As a recent GDI Merit scholar, it has not all been good news finding opportunities to work with local/international organisations as part of my aims to contribute to sustainable development and give back to my country my skills, knowledge and expertise after my studies abroad.  Unfortunately, most organisations do not have the luxury of recruiting new employees due to the impact of Covid-19 on their research and development activities, especially project funded by both local and international donors. However, I am quite excited about Synchronised Research as I will be able to indirectly contribute to international research and development in Ghana, which has always been my interest and original plan coming home after my studies.

I am hopeful and looking forward to working with international researchers in collecting quality primary data to ensure the originality and authenticity of their research conducted in Ghana. In this time of global pandemic, the world is trying to cope with the “new normal” and adopt innovative approaches to getting things done. Similarly, academic researchers need to be proactive and agile in the conduct of international research without compromising authenticity and originality.  The use of “local research-insiders” can be a better option when conducting international research than “desktop” if academic researchers want their research findings to reflect the current needs of society and be able to holistically inform policy and development debates.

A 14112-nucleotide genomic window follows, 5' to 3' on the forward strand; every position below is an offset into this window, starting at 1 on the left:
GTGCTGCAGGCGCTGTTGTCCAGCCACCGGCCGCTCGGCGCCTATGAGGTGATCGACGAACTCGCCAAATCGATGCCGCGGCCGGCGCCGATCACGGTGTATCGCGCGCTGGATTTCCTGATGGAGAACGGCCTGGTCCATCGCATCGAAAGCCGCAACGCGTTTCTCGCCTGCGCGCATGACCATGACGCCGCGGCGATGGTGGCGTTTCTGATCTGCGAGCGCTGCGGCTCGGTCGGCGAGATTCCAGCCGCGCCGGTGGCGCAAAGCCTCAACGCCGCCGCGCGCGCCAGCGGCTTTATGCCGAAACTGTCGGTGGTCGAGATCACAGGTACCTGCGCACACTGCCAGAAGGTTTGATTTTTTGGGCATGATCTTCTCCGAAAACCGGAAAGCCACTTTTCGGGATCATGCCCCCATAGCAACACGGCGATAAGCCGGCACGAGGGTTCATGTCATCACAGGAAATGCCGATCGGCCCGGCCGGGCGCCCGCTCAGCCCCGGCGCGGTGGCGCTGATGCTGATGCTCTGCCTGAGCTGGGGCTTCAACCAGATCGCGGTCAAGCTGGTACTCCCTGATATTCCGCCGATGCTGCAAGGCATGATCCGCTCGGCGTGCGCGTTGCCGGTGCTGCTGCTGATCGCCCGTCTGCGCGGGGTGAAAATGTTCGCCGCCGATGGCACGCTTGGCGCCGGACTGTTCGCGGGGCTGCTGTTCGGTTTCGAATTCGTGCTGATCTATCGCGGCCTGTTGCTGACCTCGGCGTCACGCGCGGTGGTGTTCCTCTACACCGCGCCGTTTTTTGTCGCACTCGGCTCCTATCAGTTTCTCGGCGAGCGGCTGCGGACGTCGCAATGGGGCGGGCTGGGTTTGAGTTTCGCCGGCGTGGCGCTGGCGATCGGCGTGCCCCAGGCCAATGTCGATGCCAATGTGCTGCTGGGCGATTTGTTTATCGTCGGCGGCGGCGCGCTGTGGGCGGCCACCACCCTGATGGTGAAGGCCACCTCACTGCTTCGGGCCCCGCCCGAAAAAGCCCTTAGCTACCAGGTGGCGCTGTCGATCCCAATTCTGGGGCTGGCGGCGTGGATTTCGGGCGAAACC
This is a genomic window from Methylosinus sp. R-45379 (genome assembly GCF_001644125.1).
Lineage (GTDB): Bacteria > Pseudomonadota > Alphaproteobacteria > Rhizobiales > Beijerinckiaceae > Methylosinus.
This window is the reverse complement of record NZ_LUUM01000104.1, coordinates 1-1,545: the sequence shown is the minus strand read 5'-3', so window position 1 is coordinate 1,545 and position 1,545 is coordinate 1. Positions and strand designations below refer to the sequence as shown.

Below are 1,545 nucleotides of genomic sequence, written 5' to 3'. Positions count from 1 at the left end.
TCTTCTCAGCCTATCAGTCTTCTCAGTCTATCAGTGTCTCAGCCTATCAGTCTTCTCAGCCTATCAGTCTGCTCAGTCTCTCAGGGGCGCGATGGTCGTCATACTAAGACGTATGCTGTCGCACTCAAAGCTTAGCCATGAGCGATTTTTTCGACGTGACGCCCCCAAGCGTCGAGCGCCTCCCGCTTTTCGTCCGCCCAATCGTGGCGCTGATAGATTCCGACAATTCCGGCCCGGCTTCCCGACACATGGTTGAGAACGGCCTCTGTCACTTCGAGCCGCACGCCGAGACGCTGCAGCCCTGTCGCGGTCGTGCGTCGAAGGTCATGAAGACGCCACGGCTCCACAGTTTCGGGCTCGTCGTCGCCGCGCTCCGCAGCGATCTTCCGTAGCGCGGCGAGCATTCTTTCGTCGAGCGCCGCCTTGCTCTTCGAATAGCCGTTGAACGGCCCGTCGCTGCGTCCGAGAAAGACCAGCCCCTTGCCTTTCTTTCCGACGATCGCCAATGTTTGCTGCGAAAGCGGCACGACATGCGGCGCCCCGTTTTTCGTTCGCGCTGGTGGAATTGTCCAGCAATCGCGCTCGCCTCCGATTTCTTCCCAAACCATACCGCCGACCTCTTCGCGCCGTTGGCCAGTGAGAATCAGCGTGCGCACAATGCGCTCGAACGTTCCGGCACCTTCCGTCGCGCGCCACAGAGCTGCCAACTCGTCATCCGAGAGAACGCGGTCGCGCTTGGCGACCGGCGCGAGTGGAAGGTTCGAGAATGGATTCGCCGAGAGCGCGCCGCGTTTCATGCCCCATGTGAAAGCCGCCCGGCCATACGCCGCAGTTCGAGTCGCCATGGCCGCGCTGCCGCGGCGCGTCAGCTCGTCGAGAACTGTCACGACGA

I am happy to provide more information about the research support and services available. The Synchronised Research website is here, you can contact me directly through my personal email and via Linked In.


Note:  This article gives the views of the author/academic featured and does not represent the views of the Global Development Institute as a whole.